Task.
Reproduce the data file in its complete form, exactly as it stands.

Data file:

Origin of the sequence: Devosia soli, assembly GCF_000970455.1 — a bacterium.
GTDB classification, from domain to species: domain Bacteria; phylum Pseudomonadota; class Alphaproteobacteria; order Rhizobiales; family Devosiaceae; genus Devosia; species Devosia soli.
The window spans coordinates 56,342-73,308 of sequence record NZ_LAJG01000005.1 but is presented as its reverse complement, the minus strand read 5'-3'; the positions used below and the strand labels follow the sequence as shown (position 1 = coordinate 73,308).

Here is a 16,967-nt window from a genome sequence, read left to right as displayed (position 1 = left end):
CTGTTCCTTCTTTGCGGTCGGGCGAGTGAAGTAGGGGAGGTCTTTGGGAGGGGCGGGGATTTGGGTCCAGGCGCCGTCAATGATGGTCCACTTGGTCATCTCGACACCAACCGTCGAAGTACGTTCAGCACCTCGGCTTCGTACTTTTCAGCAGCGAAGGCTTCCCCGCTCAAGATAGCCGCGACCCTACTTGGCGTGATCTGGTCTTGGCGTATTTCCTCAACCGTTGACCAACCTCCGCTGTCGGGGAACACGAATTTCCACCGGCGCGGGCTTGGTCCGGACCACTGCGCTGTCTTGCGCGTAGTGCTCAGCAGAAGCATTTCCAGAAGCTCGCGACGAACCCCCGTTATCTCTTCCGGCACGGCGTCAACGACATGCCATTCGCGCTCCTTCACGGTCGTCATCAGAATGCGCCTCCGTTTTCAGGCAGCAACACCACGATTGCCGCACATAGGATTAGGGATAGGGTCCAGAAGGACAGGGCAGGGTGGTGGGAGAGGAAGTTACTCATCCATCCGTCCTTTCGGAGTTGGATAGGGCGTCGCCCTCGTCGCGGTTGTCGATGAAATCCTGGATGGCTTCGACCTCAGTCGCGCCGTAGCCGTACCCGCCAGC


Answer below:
Origin of the sequence: Devosia soli, assembly GCF_000970455.1 — a bacterium.
GTDB classification, from domain to species: domain Bacteria; phylum Pseudomonadota; class Alphaproteobacteria; order Rhizobiales; family Devosiaceae; genus Devosia; species Devosia soli.
The window spans coordinates 56,342-73,308 of sequence record NZ_LAJG01000005.1 but is presented as its reverse complement, the minus strand read 5'-3'; the positions used below and the strand labels follow the sequence as shown (position 1 = coordinate 73,308).

Here is a 16,967-nt window from a genome sequence, read left to right as displayed (position 1 = left end):
CTGTTCCTTCTTTGCGGTCGGGCGAGTGAAGTAGGGGAGGTCTTTGGGAGGGGCGGGGATTTGGGTCCAGGCGCCGTCAATGATGGTCCACTTGGTCATCTCGACACCAACCGTCGAAGTACGTTCAGCACCTCGGCTTCGTACTTTTCAGCAGCGAAGGCTTCCCCGCTCAAGATAGCCGCGACCCTACTTGGCGTGATCTGGTCTTGGCGTATTTCCTCAACCGTTGACCAACCTCCGCTGTCGGGGAACACGAATTTCCACCGGCGCGGGCTTGGTCCGGACCACTGCGCTGTCTTGCGCGTAGTGCTCAGCAGAAGCATTTCCAGAAGCTCGCGACGAACCCCCGTTATCTCTTCCGGCACGGCGTCAACGACATGCCATTCGCGCTCCTTCACGGTCGTCATCAGAATGCGCCTCCGTTTTCAGGCAGCAACACCACGATTGCCGCACATAGGATTAGGGATAGGGTCCAGAAGGACAGGGCAGGGTGGTGGGAGAGGAAGTTACTCATCCATCCGTCCTTTCGGAGTTGGATAGGGCGTCGCCCTCGTCGCGGTTGTCGATGAAATCCTGGATGGCTTCGACCTCAGTCGCGCCGTAGCCGTACCCGCCAGC